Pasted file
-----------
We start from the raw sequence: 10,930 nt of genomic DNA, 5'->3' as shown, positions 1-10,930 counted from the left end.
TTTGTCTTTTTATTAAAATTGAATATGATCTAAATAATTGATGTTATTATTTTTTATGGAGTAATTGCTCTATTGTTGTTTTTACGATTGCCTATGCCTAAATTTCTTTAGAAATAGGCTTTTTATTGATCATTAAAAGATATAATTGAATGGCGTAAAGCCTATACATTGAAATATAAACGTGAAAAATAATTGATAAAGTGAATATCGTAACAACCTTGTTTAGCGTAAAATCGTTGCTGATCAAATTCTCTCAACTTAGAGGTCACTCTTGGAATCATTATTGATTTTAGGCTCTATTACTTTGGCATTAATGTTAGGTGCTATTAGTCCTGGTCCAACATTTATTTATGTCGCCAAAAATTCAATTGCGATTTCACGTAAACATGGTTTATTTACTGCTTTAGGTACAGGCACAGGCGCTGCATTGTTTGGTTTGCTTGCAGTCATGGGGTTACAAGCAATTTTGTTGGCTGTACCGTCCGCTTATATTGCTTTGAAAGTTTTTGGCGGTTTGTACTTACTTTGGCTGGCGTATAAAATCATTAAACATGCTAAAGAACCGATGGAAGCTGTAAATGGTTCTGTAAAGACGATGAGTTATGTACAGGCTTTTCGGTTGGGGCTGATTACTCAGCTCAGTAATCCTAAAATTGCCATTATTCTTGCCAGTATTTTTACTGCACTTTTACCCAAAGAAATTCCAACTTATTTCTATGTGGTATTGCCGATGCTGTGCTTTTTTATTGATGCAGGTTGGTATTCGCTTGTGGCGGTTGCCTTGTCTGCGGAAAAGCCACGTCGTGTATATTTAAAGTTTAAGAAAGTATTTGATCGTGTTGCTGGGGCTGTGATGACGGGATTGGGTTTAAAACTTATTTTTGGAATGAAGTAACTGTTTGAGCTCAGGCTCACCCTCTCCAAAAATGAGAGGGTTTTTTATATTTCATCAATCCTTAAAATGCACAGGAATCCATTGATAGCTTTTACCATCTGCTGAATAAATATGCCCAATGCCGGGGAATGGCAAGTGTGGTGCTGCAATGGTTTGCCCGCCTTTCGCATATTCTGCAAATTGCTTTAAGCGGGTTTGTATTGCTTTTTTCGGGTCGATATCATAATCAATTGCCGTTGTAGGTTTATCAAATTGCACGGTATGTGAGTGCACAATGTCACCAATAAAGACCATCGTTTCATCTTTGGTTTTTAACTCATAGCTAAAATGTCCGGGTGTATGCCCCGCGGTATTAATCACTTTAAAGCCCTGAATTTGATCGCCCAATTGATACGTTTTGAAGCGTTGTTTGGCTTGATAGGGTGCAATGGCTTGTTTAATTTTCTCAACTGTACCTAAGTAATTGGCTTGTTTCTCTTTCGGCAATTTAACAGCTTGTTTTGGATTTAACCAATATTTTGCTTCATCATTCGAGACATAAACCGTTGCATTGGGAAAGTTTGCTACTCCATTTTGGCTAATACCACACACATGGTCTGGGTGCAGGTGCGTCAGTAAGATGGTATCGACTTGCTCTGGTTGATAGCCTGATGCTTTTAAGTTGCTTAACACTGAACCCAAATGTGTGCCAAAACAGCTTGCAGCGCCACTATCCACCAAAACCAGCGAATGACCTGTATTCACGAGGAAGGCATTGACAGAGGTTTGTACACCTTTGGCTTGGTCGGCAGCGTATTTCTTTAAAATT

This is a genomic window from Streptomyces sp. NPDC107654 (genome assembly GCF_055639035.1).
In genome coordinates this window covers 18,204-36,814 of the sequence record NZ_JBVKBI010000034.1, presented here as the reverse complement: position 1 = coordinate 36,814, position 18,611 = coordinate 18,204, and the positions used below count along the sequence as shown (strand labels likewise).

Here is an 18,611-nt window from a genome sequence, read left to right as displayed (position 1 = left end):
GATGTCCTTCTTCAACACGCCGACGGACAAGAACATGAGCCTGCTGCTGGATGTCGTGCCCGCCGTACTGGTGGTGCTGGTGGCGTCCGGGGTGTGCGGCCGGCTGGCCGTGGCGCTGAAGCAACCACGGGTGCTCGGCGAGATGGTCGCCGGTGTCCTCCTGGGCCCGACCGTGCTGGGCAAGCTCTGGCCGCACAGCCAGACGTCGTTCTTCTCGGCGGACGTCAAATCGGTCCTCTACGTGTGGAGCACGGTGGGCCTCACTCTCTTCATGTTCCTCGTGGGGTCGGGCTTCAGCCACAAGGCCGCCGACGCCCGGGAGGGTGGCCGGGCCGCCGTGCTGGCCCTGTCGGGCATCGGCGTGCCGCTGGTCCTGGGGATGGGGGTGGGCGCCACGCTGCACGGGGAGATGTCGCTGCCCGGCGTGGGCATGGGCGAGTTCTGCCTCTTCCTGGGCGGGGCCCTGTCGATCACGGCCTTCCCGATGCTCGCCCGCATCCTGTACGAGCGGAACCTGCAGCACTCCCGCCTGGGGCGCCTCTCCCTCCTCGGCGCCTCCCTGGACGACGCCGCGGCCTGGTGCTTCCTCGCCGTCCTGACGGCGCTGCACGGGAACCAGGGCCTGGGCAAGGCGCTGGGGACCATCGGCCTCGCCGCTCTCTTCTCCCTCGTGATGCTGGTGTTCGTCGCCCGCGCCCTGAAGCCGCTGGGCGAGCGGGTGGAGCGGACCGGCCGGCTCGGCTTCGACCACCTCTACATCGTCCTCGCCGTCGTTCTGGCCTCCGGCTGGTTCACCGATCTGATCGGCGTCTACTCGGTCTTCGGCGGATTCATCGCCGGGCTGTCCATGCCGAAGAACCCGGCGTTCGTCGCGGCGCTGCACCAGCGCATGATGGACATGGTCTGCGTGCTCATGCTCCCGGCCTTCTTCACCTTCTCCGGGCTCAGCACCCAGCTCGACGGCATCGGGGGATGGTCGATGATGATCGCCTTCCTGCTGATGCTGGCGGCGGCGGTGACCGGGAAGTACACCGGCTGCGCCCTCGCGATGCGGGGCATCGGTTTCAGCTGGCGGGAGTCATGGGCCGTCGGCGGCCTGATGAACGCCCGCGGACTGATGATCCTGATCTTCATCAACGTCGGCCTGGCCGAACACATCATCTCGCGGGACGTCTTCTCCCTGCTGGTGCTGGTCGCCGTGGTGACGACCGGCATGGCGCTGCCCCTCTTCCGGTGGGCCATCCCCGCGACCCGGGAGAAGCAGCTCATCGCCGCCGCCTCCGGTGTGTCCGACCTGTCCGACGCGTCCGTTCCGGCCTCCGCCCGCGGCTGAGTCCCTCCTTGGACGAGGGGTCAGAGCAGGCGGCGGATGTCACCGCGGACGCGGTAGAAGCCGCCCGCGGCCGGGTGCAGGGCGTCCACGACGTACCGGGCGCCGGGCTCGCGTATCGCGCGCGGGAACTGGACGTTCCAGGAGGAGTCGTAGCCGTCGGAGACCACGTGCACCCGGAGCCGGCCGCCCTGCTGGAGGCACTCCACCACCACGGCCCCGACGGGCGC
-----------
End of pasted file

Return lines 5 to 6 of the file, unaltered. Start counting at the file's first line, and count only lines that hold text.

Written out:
Here is an 18,611-nt window from a genome sequence, read left to right as displayed (position 1 = left end):
GATGTCCTTCTTCAACACGCCGACGGACAAGAACATGAGCCTGCTGCTGGATGTCGTGCCCGCCGTACTGGTGGTGCTGGTGGCGTCCGGGGTGTGCGGCCGGCTGGCCGTGGCGCTGAAGCAACCACGGGTGCTCGGCGAGATGGTCGCCGGTGTCCTCCTGGGCCCGACCGTGCTGGGCAAGCTCTGGCCGCACAGCCAGACGTCGTTCTTCTCGGCGGACGTCAAATCGGTCCTCTACGTGTGGAGCACGGTGGGCCTCACTCTCTTCATGTTCCTCGTGGGGTCGGGCTTCAGCCACAAGGCCGCCGACGCCCGGGAGGGTGGCCGGGCCGCCGTGCTGGCCCTGTCGGGCATCGGCGTGCCGCTGGTCCTGGGGATGGGGGTGGGCGCCACGCTGCACGGGGAGATGTCGCTGCCCGGCGTGGGCATGGGCGAGTTCTGCCTCTTCCTGGGCGGGGCCCTGTCGATCACGGCCTTCCCGATGCTCGCCCGCATCCTGTACGAGCGGAACCTGCAGCACTCCCGCCTGGGGCGCCTCTCCCTCCTCGGCGCCTCCCTGGACGACGCCGCGGCCTGGTGCTTCCTCGCCGTCCTGACGGCGCTGCACGGGAACCAGGGCCTGGGCAAGGCGCTGGGGACCATCGGCCTCGCCGCTCTCTTCTCCCTCGTGATGCTGGTGTTCGTCGCCCGCGCCCTGAAGCCGCTGGGCGAGCGGGTGGAGCGGACCGGCCGGCTCGGCTTCGACCACCTCTACATCGTCCTCGCCGTCGTTCTGGCCTCCGGCTGGTTCACCGATCTGATCGGCGTCTACTCGGTCTTCGGCGGATTCATCGCCGGGCTGTCCATGCCGAAGAACCCGGCGTTCGTCGCGGCGCTGCACCAGCGCATGATGGACATGGTCTGCGTGCTCATGCTCCCGGCCTTCTTCACCTTCTCCGGGCTCAGCACCCAGCTCGACGGCATCGGGGGATGGTCGATGATGATCGCCTTCCTGCTGATGCTGGCGGCGGCGGTGACCGGGAAGTACACCGGCTGCGCCCTCGCGATGCGGGGCATCGGTTTCAGCTGGCGGGAGTCATGGGCCGTCGGCGGCCTGATGAACGCCCGCGGACTGATGATCCTGATCTTCATCAACGTCGGCCTGGCCGAACACATCATCTCGCGGGACGTCTTCTCCCTGCTGGTGCTGGTCGCCGTGGTGACGACCGGCATGGCGCTGCCCCTCTTCCGGTGGGCCATCCCCGCGACCCGGGAGAAGCAGCTCATCGCCGCCGCCTCCGGTGTGTCCGACCTGTCCGACGCGTCCGTTCCGGCCTCCGCCCGCGGCTGAGTCCCTCCTTGGACGAGGGGTCAGAGCAGGCGGCGGATGTCACCGCGGACGCGGTAGAAGCCGCCCGCGGCCGGGTGCAGGGCGTCCACGACGTACCGGGCGCCGGGCTCGCGTATCGCGCGCGGGAACTGGACGTTCCAGGAGGAGTCGTAGCCGTCGGAGACCACGTGCACCCGGAGCCGGCCGCCCTGCTGGAGGCACTCCACCACCACGGCCCCGACGGGCGC